Henry Fuseli’s The Three Witches: Art, Shakespeare, and the Gothic Sublime in 18th-Century Britain

Oct. 11, 2014Mar. 31, 2015
Huntington Art Gallery, Second Floor

New Acquisition in Focus

The Huntington’s newly acquired painting, The Three Witches or The Weird Sisters by Anglo-Swiss painter Henry Fuseli (1741–1825), appears to be a finished, full-size study for  one of the artist’s best-known compositions. The Huntington’s version of the work was in private hands since its creation around 1785, and this installation marks the first time it has been on public display. The painting depicts the pivotal moment in Shakespeare’s tragedy Macbeth (act 1, scene 3) when the protagonist encounters a demonic trio of witches who foretell his fate. Fuseli revels in the play’s ominous mood, tripling the motif of hooded head, extended hand, and sealed lips of the mannish figures, whose appearance is taken directly from Shakespeare’s description: “… you should be women, And yet your beards forbid me to interpret / That you are so.”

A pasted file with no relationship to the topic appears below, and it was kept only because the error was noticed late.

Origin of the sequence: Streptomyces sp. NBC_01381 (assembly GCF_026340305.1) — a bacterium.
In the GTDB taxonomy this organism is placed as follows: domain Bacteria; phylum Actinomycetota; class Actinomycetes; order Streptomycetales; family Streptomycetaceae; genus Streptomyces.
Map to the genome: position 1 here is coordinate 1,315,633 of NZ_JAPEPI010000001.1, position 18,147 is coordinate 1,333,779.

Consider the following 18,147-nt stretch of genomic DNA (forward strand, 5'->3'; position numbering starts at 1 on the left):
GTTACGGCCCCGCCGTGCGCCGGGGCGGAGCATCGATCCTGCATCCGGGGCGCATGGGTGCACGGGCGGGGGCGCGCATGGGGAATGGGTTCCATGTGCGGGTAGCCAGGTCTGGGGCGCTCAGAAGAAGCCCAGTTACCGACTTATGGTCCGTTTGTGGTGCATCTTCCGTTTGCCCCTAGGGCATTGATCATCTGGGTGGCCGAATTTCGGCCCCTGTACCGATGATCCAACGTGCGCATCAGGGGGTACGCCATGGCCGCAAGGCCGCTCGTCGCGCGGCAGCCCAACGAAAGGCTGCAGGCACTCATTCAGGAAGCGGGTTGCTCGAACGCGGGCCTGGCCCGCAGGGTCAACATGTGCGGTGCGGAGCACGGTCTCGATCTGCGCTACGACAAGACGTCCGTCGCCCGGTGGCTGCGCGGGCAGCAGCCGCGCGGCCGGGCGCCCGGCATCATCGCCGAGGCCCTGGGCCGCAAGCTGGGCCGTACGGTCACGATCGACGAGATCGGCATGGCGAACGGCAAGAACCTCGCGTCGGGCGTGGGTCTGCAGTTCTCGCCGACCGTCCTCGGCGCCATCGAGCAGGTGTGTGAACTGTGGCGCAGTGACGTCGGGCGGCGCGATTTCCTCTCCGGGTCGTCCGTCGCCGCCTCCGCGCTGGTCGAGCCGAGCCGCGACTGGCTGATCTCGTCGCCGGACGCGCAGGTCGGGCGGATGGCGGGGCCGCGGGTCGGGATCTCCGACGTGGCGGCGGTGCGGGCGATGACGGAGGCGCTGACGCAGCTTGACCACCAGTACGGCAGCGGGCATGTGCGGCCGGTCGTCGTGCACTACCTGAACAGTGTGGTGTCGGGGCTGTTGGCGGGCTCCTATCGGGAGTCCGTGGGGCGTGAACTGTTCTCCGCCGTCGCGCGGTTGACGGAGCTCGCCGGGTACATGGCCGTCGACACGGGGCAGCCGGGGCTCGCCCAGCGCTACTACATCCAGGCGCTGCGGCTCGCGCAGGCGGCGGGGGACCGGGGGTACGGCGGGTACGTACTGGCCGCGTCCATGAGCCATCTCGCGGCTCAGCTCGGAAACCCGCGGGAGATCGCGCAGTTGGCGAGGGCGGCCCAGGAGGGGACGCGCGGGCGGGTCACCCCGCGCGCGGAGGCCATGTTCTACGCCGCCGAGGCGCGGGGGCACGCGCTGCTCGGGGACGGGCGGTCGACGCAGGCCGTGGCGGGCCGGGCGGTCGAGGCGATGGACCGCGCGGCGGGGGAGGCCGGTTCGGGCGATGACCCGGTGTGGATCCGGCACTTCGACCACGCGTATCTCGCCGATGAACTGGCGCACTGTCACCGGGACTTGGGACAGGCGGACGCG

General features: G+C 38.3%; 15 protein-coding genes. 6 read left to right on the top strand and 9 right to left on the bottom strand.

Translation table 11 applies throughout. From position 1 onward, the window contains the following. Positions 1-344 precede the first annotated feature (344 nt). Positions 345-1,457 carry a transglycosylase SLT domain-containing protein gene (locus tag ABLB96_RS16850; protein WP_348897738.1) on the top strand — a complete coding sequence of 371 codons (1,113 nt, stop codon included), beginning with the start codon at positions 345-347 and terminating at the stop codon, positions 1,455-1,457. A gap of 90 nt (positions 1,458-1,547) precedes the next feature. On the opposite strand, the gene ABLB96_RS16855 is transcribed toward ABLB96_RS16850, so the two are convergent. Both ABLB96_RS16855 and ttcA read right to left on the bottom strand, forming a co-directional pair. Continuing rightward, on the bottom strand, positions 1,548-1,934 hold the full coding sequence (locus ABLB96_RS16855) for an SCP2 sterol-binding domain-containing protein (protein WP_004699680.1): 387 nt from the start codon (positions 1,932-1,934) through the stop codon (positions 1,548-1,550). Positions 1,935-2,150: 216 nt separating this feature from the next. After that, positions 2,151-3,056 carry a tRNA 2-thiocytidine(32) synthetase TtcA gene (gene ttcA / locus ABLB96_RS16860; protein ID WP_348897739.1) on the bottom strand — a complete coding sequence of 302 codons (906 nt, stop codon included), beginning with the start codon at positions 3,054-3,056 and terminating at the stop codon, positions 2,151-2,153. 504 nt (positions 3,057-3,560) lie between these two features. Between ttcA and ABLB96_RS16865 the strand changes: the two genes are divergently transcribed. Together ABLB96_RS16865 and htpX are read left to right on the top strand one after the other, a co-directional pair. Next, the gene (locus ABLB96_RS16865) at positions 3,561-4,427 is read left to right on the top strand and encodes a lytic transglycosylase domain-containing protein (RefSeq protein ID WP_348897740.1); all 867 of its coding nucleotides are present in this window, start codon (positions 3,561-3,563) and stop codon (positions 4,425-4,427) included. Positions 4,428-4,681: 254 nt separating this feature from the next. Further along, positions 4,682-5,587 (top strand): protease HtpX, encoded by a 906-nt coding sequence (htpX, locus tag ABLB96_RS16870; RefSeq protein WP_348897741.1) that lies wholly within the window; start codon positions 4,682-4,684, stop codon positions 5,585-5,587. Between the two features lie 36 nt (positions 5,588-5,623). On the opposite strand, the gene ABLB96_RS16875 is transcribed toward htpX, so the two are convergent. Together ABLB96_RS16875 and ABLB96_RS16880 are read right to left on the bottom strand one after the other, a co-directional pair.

Complemented by vintage prints (including a popular political cartoon based on the painting) drawn from The Huntington’s library collections, this small, focused exhibition demonstrates the wide reach of a haunting and famous painting.